Given Crowton's past tendencies, it doesn't take a rocket scientist to realize he prefers to air it out. Indeed, the next few games will confirm if Crowton's comments were right on or if it was pressure-induced hyperbole given the way BYU let this game literally get out of their hands.
Balance in the offense or taking what the defense gives you would be palatable if it weren't for the foul smell of fumblitis reeking from the field in Provo last Friday. Crowton stated after the game "…we need to work on that…" when asked about the excessive and inexcusable fumbling during the game. He explained the UNLV players were coming from behind and poking the ball out of his carriers' hands.
OK, I can deal with that, but the team and coaches should have adjusted to that after one or two fumbles. They didn't. History is a more revealing story-teller. In the four times BYU has played UNLV, they have fumbled the ball 20 times against UNLV, recovering only eight of them. That is an average of five fumbles and two recoveries per game. Most other teams do not seem to have as much trouble protecting the ball.
It is the coach's responsibility to prepare the team for their scheduled competition. Out of conference schedules are difficult because most teams have little to no experience with opponents they generally play against. The conference schedule is equally or even tougher since competing teams understand their opponents' tendencies, habits and systems because of prior experience familiarity.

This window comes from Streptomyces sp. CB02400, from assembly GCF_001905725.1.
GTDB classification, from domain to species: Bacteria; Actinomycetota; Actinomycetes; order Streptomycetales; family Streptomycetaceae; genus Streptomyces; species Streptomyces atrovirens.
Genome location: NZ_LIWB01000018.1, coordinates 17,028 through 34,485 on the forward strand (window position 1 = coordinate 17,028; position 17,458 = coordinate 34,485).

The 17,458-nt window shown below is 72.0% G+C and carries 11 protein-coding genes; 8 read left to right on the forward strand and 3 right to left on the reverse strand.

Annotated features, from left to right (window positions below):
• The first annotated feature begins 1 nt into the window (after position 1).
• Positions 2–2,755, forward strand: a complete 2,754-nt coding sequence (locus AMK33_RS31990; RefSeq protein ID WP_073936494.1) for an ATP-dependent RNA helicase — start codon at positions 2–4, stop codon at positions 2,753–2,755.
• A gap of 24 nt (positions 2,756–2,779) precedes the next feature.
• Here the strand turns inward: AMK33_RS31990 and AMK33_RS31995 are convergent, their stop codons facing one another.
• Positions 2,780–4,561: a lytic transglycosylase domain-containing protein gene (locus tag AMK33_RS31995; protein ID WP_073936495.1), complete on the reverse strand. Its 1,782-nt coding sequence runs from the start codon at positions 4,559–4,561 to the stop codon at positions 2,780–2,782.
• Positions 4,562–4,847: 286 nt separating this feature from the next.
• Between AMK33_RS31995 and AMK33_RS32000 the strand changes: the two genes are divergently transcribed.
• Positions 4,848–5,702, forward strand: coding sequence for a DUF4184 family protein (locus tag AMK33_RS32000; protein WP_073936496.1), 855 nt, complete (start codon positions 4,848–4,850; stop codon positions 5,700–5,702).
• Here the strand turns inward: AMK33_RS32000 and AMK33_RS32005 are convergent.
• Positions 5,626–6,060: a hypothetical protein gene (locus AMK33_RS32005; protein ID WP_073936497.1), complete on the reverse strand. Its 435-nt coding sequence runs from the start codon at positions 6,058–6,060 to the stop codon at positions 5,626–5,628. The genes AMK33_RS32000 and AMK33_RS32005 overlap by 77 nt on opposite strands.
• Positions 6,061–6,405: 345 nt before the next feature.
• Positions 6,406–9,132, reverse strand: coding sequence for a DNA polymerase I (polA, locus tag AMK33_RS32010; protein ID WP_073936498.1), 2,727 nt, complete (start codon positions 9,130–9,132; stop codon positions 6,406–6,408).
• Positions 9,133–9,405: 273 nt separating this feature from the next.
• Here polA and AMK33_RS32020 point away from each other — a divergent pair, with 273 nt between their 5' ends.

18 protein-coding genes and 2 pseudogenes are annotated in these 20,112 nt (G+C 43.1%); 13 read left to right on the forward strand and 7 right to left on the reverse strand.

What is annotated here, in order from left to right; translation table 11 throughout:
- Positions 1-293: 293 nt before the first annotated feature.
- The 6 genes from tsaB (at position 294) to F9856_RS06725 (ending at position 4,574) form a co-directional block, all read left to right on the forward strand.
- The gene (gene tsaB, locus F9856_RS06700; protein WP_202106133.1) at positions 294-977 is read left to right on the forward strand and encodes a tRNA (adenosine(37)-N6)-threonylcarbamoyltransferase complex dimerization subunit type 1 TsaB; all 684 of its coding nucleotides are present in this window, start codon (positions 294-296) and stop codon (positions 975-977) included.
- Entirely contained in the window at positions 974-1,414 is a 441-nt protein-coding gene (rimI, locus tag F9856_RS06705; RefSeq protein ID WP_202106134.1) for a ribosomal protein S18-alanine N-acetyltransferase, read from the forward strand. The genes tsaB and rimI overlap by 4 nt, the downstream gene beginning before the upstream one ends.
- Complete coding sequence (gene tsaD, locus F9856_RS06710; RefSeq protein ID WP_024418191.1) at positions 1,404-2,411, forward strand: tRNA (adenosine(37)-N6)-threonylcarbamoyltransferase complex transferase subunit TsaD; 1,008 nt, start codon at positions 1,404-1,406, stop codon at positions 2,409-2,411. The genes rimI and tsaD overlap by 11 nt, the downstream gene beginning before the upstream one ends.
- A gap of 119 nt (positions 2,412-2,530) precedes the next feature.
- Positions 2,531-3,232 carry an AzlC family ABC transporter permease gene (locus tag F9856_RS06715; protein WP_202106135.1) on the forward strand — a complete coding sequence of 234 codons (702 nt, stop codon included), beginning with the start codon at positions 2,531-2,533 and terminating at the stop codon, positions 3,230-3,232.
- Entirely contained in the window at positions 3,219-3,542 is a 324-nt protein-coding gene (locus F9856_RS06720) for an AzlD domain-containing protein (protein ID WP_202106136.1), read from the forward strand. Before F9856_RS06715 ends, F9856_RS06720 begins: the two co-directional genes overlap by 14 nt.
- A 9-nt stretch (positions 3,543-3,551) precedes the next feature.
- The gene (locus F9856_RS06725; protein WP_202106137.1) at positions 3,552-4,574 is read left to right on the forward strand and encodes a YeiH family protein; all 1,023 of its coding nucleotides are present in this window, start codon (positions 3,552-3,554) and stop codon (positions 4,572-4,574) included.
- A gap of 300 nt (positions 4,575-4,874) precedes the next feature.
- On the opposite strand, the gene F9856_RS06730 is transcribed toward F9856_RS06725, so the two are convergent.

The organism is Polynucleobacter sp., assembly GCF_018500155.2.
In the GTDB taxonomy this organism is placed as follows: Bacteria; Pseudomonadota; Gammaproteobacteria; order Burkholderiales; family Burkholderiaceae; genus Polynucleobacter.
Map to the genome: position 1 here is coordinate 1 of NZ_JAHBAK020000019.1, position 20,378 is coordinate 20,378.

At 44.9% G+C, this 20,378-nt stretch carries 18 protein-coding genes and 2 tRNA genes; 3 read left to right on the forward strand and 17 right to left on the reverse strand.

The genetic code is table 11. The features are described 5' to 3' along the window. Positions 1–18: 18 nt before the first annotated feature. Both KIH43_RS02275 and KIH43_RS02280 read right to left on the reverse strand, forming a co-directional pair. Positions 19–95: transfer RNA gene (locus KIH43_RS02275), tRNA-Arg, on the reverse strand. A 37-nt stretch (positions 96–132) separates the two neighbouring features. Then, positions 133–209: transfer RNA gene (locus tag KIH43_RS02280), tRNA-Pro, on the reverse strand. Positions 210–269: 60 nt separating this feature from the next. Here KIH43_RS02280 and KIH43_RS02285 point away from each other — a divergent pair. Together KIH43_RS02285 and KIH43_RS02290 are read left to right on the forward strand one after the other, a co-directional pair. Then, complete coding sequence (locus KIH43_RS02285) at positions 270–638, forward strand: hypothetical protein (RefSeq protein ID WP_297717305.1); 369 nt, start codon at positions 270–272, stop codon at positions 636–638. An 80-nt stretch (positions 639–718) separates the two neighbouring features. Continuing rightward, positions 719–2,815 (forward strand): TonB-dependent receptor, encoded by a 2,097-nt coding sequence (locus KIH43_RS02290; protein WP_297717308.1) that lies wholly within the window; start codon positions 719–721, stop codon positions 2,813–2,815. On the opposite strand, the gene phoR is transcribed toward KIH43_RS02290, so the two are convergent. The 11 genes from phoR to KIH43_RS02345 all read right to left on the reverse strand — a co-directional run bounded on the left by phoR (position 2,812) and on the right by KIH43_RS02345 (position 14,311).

How much was Gary Crowton's coaching credibility weakened because his players were not prepared for UNLV's ball stripping techniques? In 2001, UNLV caused six fumbles, four in 2002 and another four fumbles in 2003.
I don't know how much of the last week's practice was devoted to prepping the players to deal with UNLV's effective ball stripping. The game statistics indicate there was a lack of preparation by coaches or player. Protecting the ball is one of the first skills taught in football. College players have gone through countless exercises focusing on either stripping the ball or protecting it.
What does it say about the program when the head coach is telling the media "the team" needs to work on things that should have been apparent? While we may give Crowton a pass on the disparity of passing vs. running in Friday's game because of his quarterback's decision-making, it is a bit much to expect that the Cougar coaching staff was duped for four consecutive years in not taking UNLV's ball-stripping capabilities seriously.
Reviewing BYU's fumble statistics over the same four-year period against other MWC teams only serves to curdle my tongue:
Every remaining game this year is of make-or-break proportions for Gary Crowton – unless the higher-ups at BYU have already made a decision to announce a forthcoming change.
At the very least, Crowton can ill afford to further have his coaching abilities or his team viewed like they were in the aftermath of the Rebels' game last Friday.
It is time for Crowton to grit his teeth and bare his claws or the loud barking fans out for his hide might succeed in chasing this true blue Cougar out of town.